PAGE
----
Author

Ed Rabinowitz
Ed Rabinowitz
Columnist
Every individual needs regular physical health check ups. Likewise, physicians and medical practices need to consider financial health check ups. To accomplish the latter, the Financial Health Check Up column provides physicians with pertinent, useful news and information from both a personal and practice management perspective.

Moving to a Value Based Reimbursement Model




The move is on to value-based reimbursement, but change doesn’t happen without its share of challenges. Or without its share of discomfort.
 
David Nace, MD, chief medical officer of the MarkLogic Corporation, a leader in enterprise NoSQL databases that are increasingly used in large data and real-time web applications, expects some painful adjustments.
 
“The industry will feel the reimbursement pain of not being prepared for the rapid rise of outcomes-based measures and the need for real-time clinical, administrative, financial and health device data to support these models,” Nace says.
 
And the pathway to a value-based reimbursement model isn’t a one-size-fits-all formula.
 
Medical Practice Size
 
Susan Nedza, MD, senior vice president, clinical outcomes for MPA Healthcare Solutions, says the road to a value-based reimbursement model depends on the size of the medical practice. Larger, multi-physician groups are, in some cases, contracting directly with insurers or employers in risk bearing value-based contracts. In contrast, smaller practices tend to be affiliating or working with accountable care organizations that are linked most closely to hospitals where their patients are admitted.
 
“There’s a natural relationship there to start with,” Nedza explains. “So you’ve got two different models, and a lot depends on the size and sophistication of (the practice’s) infrastructure.”
 
But the irony, Nedza points out, is that smaller practices are perhaps better positioned for the move to a value-based reimbursement model. In many respects, they’ve been practicing value-based care for years.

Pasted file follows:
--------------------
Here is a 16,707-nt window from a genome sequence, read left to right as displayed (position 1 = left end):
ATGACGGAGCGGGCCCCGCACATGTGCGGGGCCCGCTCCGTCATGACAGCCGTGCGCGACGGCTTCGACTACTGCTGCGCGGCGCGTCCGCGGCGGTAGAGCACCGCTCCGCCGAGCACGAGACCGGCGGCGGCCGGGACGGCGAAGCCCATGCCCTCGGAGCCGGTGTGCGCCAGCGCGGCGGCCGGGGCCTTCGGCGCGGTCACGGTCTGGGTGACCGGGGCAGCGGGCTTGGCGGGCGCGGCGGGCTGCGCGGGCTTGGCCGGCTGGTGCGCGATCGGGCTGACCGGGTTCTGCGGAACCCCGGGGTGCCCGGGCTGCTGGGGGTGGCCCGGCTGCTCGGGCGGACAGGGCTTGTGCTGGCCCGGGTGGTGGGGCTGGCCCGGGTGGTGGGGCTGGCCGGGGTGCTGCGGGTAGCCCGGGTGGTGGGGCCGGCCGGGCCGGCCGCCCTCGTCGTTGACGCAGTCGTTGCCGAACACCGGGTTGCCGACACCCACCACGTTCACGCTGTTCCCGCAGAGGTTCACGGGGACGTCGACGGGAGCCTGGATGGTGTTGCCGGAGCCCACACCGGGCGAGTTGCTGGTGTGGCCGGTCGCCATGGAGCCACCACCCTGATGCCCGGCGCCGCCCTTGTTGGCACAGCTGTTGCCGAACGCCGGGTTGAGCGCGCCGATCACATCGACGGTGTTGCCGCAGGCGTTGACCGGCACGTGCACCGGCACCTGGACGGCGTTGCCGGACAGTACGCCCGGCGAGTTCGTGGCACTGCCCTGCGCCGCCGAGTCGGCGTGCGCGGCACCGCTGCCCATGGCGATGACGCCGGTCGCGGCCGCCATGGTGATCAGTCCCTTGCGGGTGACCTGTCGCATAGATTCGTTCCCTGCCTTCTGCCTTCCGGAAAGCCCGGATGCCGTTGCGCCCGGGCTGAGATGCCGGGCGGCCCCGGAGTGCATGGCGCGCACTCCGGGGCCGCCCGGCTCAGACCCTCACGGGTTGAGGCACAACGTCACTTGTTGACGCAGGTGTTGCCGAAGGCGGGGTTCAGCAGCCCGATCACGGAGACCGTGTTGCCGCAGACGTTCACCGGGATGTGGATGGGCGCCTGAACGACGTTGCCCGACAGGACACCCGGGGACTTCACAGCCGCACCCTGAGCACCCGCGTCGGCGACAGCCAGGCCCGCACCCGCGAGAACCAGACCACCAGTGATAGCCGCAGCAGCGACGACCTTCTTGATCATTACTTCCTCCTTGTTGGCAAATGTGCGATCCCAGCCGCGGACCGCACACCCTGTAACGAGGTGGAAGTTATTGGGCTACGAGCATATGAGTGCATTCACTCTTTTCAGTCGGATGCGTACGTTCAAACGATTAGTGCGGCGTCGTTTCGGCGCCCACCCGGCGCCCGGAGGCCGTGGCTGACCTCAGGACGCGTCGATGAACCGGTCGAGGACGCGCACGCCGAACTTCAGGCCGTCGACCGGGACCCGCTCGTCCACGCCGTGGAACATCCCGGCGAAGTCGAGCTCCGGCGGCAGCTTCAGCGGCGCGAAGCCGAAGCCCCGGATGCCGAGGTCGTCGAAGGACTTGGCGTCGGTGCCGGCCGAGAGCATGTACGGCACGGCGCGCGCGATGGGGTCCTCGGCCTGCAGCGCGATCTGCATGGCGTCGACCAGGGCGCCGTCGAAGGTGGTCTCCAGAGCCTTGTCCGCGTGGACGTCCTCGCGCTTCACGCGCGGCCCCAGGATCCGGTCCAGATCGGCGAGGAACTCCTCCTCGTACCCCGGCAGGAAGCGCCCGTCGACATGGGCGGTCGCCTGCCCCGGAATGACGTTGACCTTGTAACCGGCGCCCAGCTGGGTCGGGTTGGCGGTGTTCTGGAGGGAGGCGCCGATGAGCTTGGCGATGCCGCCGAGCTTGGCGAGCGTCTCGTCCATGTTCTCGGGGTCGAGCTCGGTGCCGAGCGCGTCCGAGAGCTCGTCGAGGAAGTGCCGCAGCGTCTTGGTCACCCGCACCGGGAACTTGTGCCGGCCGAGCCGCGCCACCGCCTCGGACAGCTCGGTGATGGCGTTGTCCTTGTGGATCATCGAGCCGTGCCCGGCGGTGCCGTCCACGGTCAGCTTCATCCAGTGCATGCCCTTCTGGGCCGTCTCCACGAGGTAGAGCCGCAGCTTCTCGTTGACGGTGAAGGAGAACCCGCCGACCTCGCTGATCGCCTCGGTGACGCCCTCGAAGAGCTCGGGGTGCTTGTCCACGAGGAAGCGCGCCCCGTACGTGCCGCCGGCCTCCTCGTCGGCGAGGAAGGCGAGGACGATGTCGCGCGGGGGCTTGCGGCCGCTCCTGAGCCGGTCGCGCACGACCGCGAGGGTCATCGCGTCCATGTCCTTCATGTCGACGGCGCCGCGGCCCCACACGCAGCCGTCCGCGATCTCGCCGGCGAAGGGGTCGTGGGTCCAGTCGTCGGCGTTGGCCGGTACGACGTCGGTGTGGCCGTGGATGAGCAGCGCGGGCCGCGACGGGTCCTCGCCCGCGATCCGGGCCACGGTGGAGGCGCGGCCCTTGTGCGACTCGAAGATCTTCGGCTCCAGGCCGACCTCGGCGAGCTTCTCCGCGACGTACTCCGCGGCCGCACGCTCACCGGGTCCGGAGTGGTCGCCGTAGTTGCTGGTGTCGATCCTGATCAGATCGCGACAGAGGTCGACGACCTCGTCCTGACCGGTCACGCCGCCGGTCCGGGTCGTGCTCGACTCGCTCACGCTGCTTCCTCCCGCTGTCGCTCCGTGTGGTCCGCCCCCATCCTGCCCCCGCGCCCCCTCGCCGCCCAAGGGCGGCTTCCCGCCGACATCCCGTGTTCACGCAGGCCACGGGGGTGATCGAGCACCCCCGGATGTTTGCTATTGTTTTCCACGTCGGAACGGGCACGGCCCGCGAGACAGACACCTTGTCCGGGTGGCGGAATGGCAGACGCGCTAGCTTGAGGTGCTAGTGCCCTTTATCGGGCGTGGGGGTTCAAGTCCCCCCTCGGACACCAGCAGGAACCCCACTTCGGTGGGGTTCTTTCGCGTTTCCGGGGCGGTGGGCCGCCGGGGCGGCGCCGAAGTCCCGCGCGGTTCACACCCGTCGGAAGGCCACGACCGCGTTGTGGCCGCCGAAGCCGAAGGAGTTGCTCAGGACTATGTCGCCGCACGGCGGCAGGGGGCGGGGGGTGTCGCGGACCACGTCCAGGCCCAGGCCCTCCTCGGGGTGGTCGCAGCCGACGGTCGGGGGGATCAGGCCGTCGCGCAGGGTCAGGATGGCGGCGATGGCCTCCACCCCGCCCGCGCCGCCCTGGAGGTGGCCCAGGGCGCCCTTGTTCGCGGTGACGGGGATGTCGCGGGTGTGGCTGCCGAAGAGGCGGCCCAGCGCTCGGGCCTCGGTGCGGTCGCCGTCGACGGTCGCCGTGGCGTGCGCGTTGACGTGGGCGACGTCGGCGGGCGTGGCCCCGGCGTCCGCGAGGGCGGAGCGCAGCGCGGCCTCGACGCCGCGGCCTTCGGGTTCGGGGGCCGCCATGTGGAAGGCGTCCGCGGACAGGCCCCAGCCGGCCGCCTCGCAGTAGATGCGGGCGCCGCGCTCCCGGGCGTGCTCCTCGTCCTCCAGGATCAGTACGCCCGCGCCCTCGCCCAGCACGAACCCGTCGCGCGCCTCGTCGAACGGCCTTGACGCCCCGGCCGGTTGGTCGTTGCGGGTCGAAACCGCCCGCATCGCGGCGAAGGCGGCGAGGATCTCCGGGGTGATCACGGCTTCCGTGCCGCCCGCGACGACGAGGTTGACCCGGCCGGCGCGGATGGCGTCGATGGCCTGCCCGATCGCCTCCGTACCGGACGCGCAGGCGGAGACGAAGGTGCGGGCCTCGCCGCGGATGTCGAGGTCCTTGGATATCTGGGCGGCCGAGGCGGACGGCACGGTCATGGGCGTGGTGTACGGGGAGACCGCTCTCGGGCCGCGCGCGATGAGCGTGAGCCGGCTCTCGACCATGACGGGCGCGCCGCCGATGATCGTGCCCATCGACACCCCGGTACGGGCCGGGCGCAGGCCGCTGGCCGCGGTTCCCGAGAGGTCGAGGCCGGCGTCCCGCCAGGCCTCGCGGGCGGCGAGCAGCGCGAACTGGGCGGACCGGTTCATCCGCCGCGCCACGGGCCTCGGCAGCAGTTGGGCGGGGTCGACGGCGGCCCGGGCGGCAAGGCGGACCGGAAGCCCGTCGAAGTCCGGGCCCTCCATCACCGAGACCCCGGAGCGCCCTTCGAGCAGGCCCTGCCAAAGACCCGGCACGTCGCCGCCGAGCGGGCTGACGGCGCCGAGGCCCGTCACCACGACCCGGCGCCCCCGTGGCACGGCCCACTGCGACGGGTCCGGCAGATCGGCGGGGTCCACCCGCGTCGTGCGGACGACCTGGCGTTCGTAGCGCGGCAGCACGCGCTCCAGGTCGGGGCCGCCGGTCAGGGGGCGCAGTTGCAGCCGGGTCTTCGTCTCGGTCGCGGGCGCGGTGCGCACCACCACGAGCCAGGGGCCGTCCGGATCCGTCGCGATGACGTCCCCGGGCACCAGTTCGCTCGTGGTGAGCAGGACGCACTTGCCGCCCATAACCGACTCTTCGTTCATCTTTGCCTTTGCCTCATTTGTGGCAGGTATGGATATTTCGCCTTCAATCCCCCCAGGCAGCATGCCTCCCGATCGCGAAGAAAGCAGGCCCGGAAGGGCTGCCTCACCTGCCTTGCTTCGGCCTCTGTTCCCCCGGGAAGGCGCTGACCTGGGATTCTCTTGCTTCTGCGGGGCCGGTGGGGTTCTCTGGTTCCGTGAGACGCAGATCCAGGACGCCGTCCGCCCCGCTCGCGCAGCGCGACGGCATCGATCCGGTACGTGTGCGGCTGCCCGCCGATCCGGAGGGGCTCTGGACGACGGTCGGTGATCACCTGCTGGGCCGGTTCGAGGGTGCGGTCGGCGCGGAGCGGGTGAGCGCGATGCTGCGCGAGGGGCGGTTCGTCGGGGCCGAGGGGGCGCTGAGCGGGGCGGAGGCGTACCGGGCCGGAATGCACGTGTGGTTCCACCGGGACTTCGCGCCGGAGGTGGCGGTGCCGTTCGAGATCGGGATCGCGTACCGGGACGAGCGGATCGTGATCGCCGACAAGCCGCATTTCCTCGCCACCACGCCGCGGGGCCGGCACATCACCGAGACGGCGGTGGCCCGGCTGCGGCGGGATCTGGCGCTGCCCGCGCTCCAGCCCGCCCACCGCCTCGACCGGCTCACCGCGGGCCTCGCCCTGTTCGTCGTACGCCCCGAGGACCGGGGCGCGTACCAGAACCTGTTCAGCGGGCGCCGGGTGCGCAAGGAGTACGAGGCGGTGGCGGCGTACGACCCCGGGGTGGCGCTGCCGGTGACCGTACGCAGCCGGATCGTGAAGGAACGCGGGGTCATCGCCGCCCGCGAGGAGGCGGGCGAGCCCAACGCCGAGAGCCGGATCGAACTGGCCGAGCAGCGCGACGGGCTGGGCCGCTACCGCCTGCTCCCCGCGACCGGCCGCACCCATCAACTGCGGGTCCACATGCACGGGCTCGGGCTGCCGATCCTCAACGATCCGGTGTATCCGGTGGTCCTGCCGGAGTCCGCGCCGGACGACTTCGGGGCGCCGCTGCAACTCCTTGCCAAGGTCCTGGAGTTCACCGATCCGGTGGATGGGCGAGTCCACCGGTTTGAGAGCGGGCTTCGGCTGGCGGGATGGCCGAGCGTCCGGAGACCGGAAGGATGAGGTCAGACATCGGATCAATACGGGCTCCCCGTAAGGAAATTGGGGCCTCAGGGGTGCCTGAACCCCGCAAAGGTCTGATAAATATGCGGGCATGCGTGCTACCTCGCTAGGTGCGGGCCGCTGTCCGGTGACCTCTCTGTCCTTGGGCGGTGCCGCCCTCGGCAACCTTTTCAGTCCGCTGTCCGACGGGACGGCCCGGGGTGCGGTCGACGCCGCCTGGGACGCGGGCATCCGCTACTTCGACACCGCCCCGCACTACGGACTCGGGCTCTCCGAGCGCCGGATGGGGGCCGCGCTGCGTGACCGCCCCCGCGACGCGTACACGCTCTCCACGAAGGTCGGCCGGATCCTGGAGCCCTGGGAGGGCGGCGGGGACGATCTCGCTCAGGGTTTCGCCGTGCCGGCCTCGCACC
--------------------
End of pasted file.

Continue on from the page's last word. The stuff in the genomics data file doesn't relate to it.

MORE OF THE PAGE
“(Smaller practices) have very strong referral patterns,” Nedza says. “They’ll see their patient frequently after discharge, and the primary care doc will talk to the orthopedic surgeon, because they have to have relationships. That’s where a lot of the value actually comes from.”
 
Larger practices, on the other hand, in some cases are bringing together groups that have never before worked together. Sometimes these groups don’t have a sense of what the value is they’re bringing to the large practice.
 
“Very large physician practices can manage the business contracting, the IT potential quality report, and a lot of the infrastructure pieces,” Nedza says. “But it doesn’t mean that they’re better prepared to provide value-based care.”
 
Building Relationships
 
Part of Nedza’s job is to create value-based care models where the incentives align for everyone as a way to break “The Circle of Mistrust.” For example, in value-based contracting there exists a symmetry of information. The health plan has its risk model, the hospital has a different one, and physicians have yet a different perspective.
 
“They’re all coming together to try to negotiate a contract with data symmetry, and a lack of trust,” Nedza explains. “Everybody believes the other groups are going to be trying to make short-term gains on them. Because that’s what we’ve done in contracting for years.”
 
In order to do sustainable value-based purchasing, each of these three groups must agree on the risk in a given patient population on the front end. That’s where data is incredibly helpful. But the data might be meaningless unless relationship building has taken place.
 
“We’ve done some studies (where patients have been discharged following knee replacement surgery) and found that in some cases home health is so overwhelmed that they don’t see the patient for four days,” Nedza says. “There’s this very large gap in communication. So setting these kinds of expectations within the relationships you’re going to build for the contracting is critical.”
 
The Right EMR
 
Nedza says that for value-based reimbursement, physicians have to be able to take the information that’s in an EMR and use it to generate risk profiles. That includes structured data about comorbidities, basic laboratory data, and the ability to determine risk on the front end.
 
“Those kinds of very simple data elements need to be in an EMR, and you have to be able to pull those out,” she says.
 
When buying a new EMR and thinking value-based reimbursement, Nedza believes there are three main criteria: the ease of extracting data; using the data and being able to communicate it to an outside source to help determine risk – “It could be something as simple as files that are shared on a weekly basis;” and be able to communicate with all parties in the value-based network.
 
“And then being able to use that in your negotiations with your payer,” she says. “I mean, that’s really where the next phase is going. You can have all the data in the world, but if you don’t have that other infrastructure, it’s not going to be very valuable.”
 
MarkLogic’s Nace echoes those thoughts. He says that the industry is moving quickly toward risk-based reimbursement and care on a massive scale, and planning is critical.
 
“Payers and providers,” Nace says, “should be thinking about whether their data strategy best positions them for success in this environment.”


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